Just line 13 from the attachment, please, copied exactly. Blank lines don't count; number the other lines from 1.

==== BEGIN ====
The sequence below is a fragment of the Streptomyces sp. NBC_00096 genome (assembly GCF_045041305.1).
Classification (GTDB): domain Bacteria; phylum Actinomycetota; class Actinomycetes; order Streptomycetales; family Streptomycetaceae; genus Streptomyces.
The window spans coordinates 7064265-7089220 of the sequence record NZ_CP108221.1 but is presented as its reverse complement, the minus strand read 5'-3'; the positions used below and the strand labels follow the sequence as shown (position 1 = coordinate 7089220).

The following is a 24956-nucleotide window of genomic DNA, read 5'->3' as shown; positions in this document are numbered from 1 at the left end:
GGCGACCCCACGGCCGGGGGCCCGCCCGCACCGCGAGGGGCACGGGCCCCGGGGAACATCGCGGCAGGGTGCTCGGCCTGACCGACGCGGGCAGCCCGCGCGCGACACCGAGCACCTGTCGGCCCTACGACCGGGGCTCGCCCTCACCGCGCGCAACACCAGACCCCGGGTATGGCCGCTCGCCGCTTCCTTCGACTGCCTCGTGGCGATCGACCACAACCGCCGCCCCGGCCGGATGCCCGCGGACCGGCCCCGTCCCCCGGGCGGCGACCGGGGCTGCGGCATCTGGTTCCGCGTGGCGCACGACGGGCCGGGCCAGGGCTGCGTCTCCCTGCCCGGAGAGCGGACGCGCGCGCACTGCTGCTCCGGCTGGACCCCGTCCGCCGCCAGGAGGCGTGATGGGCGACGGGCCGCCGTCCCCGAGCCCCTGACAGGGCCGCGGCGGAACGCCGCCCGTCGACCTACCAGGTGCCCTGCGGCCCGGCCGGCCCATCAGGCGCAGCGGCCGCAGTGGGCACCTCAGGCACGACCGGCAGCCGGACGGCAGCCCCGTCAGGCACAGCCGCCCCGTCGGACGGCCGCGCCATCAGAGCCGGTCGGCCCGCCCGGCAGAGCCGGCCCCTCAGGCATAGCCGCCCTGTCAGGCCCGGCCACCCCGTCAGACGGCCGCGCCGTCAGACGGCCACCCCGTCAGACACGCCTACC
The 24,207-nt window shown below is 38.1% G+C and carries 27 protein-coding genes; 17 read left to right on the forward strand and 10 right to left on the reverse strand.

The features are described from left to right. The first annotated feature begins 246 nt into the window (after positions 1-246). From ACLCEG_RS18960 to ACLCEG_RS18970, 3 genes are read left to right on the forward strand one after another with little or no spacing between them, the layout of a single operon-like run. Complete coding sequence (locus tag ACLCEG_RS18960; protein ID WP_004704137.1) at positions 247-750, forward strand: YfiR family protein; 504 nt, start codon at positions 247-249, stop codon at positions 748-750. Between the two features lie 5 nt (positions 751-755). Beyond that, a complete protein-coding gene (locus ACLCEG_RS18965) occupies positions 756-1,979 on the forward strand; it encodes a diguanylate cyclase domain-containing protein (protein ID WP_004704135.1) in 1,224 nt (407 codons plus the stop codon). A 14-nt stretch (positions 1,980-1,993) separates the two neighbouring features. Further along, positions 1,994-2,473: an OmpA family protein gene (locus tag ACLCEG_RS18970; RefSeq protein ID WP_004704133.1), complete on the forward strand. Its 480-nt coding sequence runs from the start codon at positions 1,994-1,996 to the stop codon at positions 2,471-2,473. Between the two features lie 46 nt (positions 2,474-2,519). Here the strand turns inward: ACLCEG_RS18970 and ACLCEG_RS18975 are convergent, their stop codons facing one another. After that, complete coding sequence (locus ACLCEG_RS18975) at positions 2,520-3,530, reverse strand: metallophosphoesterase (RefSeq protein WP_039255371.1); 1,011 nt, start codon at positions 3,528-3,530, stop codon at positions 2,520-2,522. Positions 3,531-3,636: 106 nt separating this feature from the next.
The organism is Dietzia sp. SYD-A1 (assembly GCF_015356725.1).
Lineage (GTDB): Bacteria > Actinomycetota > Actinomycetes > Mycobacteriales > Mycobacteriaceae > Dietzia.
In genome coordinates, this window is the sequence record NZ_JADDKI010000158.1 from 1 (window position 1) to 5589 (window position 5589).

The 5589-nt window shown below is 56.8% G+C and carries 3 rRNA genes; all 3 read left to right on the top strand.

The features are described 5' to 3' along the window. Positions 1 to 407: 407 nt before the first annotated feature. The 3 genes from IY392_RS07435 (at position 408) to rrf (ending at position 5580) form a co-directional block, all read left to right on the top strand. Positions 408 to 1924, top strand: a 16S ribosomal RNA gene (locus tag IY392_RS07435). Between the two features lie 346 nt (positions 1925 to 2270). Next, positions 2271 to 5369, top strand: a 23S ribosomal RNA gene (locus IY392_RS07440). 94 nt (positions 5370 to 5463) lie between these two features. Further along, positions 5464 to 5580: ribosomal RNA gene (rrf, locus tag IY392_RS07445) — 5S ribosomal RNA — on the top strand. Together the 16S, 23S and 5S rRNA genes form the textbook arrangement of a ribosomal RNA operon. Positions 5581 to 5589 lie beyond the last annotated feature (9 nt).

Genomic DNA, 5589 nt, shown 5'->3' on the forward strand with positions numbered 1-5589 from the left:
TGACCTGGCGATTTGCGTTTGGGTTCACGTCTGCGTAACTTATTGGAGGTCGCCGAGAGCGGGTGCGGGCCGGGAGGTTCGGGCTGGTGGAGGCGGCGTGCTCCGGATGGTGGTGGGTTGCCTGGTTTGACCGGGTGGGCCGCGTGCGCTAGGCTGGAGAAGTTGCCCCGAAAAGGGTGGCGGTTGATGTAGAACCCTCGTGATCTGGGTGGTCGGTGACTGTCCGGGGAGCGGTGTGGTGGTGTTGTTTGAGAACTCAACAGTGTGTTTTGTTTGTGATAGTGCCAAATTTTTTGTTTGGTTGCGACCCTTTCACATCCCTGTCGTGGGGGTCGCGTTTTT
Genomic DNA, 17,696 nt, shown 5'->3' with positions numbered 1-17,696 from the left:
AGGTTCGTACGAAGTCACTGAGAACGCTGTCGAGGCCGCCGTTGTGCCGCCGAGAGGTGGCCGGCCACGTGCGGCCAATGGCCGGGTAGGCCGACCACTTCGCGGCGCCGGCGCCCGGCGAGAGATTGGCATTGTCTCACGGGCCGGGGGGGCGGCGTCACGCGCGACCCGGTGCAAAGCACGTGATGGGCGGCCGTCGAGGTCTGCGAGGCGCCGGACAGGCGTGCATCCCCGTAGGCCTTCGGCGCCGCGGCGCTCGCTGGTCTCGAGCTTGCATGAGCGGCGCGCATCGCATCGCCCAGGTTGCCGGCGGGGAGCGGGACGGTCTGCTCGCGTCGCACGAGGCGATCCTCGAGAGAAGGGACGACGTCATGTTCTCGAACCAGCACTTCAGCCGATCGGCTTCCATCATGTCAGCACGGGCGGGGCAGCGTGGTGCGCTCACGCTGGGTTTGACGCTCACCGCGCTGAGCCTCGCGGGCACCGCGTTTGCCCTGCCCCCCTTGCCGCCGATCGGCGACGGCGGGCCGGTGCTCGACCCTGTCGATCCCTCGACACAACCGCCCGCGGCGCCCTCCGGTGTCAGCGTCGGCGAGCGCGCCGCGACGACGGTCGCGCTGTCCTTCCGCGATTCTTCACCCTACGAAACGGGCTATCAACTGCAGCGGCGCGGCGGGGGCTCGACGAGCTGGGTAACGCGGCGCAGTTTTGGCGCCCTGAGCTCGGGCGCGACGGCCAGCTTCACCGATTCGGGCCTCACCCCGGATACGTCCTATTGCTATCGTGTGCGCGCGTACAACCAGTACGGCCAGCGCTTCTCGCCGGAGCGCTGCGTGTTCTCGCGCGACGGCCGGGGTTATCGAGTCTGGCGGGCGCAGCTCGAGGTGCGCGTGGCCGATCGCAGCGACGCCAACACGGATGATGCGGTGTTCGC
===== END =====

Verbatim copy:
Genomic DNA, 5589 nt, shown 5'->3' on the forward strand with positions numbered 1-5589 from the left: